Red Riches: This Entrepreneur Makes Wine From An Unconventional Source – Beetroot

Published 4 years ago
Assumpta Uwamariya showing a beetroot ( in her right hand) at Mahoko Centre in Rubavu District, on January 20, 2017 (Emmanuel Ntirenganya)

Assumpta Uwamariya makes wine out of beetroot and has become a sparkling role model for other Rwandan women.

The beautiful hill country of Rwanda is typically not known for its wine industry, but is reputed for its innovative entrepreneurs. And 30-year-old Assumpta Uwamariya is one such, making red wine from an unconventional source – beetroot.

Based in Rubavu district in western Rwanda, Uwamariya started off farming different types of vegetables, and at first, decided on making juice out of beetroot. 


August 2015 marked the beginning of what she describes as a “tough journey”. She had no working space of her own and could only produce 20 liters of juice.

The turning point came in 2016 when she was chosen the best young innovator at the YouthConnekt Africa Awards, bagging $5,000. That enabled her to hire labor, buy new equipment and acquire more knowledge through training.

For a long time, she was making wine from beetroot but later, expanded production to also make wine from fruits such as pineapple and banana. Beetroot wine remains her principal product with the highest demand.

But it was a journey filled with impediments.


  “For many, it was too good to be real and their assumption was that I imported [wine] from other countries and just packaged it,” she says.

Even more discouraging to her were comments that a woman had no place in the wine business.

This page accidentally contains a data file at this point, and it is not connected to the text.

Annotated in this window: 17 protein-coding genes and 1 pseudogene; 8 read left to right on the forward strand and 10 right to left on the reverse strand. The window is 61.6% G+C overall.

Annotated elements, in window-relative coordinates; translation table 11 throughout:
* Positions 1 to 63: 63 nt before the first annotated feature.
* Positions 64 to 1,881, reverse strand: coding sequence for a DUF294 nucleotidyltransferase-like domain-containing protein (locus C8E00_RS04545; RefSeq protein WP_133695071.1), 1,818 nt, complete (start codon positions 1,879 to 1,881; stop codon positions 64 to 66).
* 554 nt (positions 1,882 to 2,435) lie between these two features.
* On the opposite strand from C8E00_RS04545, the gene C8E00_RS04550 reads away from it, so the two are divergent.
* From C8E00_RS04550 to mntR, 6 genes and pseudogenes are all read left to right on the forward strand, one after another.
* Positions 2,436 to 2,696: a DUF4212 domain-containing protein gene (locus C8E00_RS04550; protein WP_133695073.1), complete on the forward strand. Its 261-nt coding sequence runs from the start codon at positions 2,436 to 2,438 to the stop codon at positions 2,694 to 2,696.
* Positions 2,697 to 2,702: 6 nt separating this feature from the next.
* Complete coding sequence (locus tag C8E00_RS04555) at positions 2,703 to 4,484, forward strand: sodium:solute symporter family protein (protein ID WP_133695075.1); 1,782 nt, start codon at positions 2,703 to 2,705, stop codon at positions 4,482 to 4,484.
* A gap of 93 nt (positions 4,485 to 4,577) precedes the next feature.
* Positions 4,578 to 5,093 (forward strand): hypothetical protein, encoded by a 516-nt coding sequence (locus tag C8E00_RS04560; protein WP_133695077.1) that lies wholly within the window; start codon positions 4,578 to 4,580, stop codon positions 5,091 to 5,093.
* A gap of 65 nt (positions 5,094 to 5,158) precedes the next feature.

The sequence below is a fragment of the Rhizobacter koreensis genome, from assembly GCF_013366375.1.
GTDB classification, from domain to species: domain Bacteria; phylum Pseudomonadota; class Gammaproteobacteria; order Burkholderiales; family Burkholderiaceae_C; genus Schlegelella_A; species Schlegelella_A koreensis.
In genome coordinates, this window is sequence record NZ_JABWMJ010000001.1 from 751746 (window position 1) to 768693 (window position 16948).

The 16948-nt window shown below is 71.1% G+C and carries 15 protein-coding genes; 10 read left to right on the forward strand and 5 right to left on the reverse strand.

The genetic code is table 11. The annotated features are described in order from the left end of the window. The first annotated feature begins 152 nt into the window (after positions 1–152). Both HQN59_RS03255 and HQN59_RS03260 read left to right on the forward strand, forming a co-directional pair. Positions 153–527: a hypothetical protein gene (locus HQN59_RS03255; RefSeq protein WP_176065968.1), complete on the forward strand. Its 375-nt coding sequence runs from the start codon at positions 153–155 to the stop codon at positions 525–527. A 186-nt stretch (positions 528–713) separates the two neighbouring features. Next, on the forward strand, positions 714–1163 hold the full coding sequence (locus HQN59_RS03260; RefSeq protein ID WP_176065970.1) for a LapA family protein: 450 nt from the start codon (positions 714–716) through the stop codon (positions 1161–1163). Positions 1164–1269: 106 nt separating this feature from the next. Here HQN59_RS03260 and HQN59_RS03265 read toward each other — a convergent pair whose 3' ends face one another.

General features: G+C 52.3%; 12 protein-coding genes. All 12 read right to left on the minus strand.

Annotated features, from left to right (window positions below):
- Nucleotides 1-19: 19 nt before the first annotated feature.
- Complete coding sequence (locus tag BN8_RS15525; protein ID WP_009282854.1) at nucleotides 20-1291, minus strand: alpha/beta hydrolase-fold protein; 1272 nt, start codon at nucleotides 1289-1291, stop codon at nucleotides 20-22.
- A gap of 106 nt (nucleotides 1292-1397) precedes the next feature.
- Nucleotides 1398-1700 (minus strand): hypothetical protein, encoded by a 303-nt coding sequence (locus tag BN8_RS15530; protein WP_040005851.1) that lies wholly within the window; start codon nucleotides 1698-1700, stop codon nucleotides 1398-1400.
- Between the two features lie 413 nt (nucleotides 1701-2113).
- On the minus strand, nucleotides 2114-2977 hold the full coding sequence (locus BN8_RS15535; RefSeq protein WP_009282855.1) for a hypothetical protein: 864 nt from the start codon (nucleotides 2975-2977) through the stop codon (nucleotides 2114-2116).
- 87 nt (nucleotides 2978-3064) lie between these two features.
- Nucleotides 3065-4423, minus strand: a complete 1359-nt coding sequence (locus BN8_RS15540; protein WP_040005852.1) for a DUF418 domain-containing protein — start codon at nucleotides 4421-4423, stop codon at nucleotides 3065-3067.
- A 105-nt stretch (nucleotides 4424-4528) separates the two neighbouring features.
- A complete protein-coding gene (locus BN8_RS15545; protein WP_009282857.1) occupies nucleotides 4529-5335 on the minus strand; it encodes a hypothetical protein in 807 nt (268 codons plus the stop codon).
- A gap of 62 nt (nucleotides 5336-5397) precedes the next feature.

“Money knows no gender. Is it profitable, am I passionate?” That is all that matters, she says.

“I was subjected to mockery from people who consider agriculture an area of the backward and the primitive.”


That didn’t dampen her spirit as she had already had a taste of the industry and knew how profitable it was. She says more young people should be encouraged into the sector.

 “We recently went for a field trip to Kenya where a group of 80 young people traveled to visit industries with the government footing the bill.”

Uwamariya sees agriculture as the cornerstone of Rwanda’s economy.

“When you try agriculture, there’s no turning back. I also never thought I would stay in it this long but now I’m proud and determined.”


Her brand, Karisimbi Wines, is also available in the Democratic Republic of the Congo and Uwamariya’s aspiration is to expand the reach of her products across the globe in the next five years.

Prior to wine-making, she had tried her hand at various businesses. Today, she produces 300 liters of wine every week and has bigger ambitions.

The entrepreneur takes pride in having made money at a young age but her greatest satisfaction lies in showing others what young women are capable of.

“I believe that men and women are equally able and I think it’s high time people started to see that women can be broad-minded, self-reliant and visionary just like our male colleagues,” asserts Uwamariya.


 The positive feedback from her consumers motivates and keeps her going in the face of challenges.

When asked what she would have done differently if she could turn the clock back, Uwamariya says she would have entered the agricultural sector even sooner than she did.

But she has invested her time well.

Steven Muvunyi